On Wed, 23 Aug 2000, Jaap Pranger wrote:
> At 18:05 +0200 2000.08.23, James E. Agenbroad wrote:
> >In a list of Devanagari conjuncts if compiled a while ago there are at
> >least two cases of conjuncts in which both consonants have a nukta:
> >1. Ka + nukta + halant + ka + nukta = qqa
> >2. Ka + nukta + hanant + pha + nukta = qfa
That should say "A list of conjuncts I compiled a while ago" sorry.
> >I think:
> > 1. Any consonant can have a nukta. But if a Unicode character includes a
> >precomposed nukta, U+0929, 0931, 0934 and 0958 through 095F, and has a
> >another nukta, U+093C, following it, I'd ignore the second nukta during
> Mac typing behaviour (as far as I can see) is a bit different in that you
> can't type the precomposed nuqta characters with a single keystroke,
> and when you type a nuqta where you should not (e.g. as a second nuqta,
> or after a base character that shouldn't have a nuqta), the rendering
> translates your (faulty) typing into a clearly visible spacing character.
> (This spacing char is also a nuqta, but down below the baseline.)
> I think ignoring an erroneously typed char during rendering is not
> a good thing. Is rendering faulty data correctly not *as* bad as
> rendering correct data incorrectly?
You have a point. What to do? I guess two dots below in a
horizontal line would be better than two vertically. Perhaps some
distinctions need to be made here: 1. Between rendering text
dynamically as keyed where the syllable boundary is not always known, and
rendering a more or less fixed text where syllable boundaries can be
determined. ('more or less' here is meant to suggest a possible further
distinction between rendering for proofreading and correction and
rendering with no chance to alter the text.)
> >Whether a vowel or vowel sign can have a nukta I do not know. >
> Don't think so.
In another posting Mr. Leca says ISCII 91 uses nukta with both vowel
and vowel signs to input certain uncommon cases. So I guess it would be
safer to allow them, presumably before U+0901 to U+0903. It would help to
know if these are just input conventions or are also how long vocalic rii
and both vocalin li and lii are stored too.
> > 2. A nukta should immediately follow a consonant--before a halant or
> >vowel sign or 'various signs' = candrabindu, anusvara, visarga = U+901 to
> >U+903 only.
> > 3. These 'various signs' should follow a nukta, vowel sign (or
> >halant?). I'm unsure if one of these 'various signs' after a halant
> >would be valid; I doubt if 'various sign' followed by halant is.
> No 'various signs' after halant, and no 'various signs' followed by
> halant, I would say.
> 'Nuktated' consonants always (?) belong to Urdu words, and visarga
> "occurs almost exclusively in Sanskrit loanwords", thus the occurce
> of nuqta followed by visarga is highly unlikely, or non-existent.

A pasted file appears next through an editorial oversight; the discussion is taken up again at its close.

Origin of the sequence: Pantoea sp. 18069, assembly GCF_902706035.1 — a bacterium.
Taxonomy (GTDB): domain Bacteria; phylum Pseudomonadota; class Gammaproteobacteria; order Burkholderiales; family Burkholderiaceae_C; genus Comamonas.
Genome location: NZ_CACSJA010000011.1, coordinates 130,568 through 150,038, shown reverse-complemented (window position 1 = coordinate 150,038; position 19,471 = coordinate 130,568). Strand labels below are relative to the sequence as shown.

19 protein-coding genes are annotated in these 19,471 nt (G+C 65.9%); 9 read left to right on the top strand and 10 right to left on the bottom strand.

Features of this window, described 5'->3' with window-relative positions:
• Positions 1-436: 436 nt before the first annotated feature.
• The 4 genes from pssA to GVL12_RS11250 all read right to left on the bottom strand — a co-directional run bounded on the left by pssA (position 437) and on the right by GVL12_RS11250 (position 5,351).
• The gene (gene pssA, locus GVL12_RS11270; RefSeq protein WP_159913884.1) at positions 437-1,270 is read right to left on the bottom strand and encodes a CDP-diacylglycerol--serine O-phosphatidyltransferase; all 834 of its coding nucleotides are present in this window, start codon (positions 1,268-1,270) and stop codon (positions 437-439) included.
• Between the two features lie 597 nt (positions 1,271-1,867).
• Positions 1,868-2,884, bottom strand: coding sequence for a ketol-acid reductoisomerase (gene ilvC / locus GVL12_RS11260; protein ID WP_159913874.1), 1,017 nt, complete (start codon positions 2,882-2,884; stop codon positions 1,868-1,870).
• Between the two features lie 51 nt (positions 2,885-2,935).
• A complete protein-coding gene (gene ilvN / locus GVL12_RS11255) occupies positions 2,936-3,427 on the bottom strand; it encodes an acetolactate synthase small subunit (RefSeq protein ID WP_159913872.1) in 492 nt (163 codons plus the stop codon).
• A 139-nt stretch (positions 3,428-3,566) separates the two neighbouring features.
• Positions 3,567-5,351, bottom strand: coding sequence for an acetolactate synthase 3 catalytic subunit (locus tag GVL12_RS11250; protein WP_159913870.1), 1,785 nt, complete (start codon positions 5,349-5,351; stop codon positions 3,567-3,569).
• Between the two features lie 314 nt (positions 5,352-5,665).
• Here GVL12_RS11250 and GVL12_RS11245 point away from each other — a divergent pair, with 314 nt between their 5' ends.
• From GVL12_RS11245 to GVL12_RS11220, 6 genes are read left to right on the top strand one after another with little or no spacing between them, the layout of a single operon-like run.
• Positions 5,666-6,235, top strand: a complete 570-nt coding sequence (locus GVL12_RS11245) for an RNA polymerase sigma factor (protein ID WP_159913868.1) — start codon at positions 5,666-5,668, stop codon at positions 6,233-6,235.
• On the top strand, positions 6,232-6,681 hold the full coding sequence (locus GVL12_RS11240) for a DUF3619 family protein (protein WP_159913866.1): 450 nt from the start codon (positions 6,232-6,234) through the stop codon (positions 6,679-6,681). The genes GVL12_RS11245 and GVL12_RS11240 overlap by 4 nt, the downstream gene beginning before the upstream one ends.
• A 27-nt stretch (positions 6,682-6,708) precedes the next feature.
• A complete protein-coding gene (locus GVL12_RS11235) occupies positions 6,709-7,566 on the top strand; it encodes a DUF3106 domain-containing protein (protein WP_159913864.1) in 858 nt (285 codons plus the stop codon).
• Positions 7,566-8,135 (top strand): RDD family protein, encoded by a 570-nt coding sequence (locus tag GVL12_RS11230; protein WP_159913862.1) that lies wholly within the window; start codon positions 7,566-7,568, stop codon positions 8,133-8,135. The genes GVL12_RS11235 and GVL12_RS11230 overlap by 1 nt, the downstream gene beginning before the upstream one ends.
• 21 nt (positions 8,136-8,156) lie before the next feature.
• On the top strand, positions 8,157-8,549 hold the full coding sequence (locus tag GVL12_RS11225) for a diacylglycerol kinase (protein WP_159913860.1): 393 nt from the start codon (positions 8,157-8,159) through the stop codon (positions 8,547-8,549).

> (I don't consider U+095C, U+095D and U+095F as nuktated; should I?)
Well, Unicode 3.0 page 403 does say they are identical to the base
character followed by nukta.
> > 6. [...........] a vowel sign immediately after a vowel is unlikely.
> Yess, there is a reason for U+0906, the <0905><093E> sequence for
> instance is invalid I guess.
Yes indeed. Mr. Leca points out that ISCII uses two halants to
mean an 'explicit halant'--one not to be replaced by a more complicated
conjunct. I guess I prefer the Unicode ZWJ.
> > 7. Unicode 3.0 fig. 9-3 (4) to the contrary notwithstanding, halant
> >immediately followed by a vowel sign or an independent vowel is highly
> >questionable--just consonant + vowel sign would seem preferable.
> I would like to know in which word(s) this 'rare' sequence occurs,
> in Sanskrit?
On page 554 (middle of second column) of Monier Williams
Sanskrit-English Dictonary there are three words beginning 'nirr.' where
'r.' is the vocalic ri. It displays as the independent ri vowel with a
reph above it; but they are filed after 'niru' and before 'nire' which
strongly suggests to me that the ra consonant + ri vowel sign are present
but display strangely. The first means to go out or fall away from; the
second to go asunder or pass away; the last to let out, deliver. The
first has several related words and citations. There may be others, I only
know of these; does anyone know if there is an automated version of
this work (like the OED) that one could search for all occurences of ra
(consonant) + ri (vowel sign)?
> Also, the explanatory text: "When an independent vowel appears ... ...
> ... ..., the indepent vowel should not be depicted as a dependent vowel
> sign, but as an independent vowel letterform", is a bit beyond me.
And me. I tried to get the fourth example changed but I failed
because I couldn't point to ISCII practice for this--it says nothing about
this. I take 'appears' to mean 'displays' or 'is desired to dispaly as'
and 'depicted' to mean is 'encoded'. My preference would be ra + ri vowel
sign, U+0930 and U+0943 with no halant and leave it for rendering
software to deal with. I was able to get ISCII treatment of Marathi
'eyelash ra' into 3.0.
> >All the above IMHO.
> the same for me,
If my suggested list of the expected order of certain Devanagari
codes has any utility would anyone like to restate it in light of the
comments on it?--preferably (to me at least) in a not too algebraic form.
Jim Agenbroad ( jage@LOC.gov )
The above are purely personal opinions, not necessarily the official
views of any government or any agency of any.
Phone: 202 707-9612; Fax: 202 707-0955; US mail: I.T.S. Dev.Gp.4, Library
of Congress, 101 Independence Ave. SE, Washington, D.C. 20540-9334 U.S.A.
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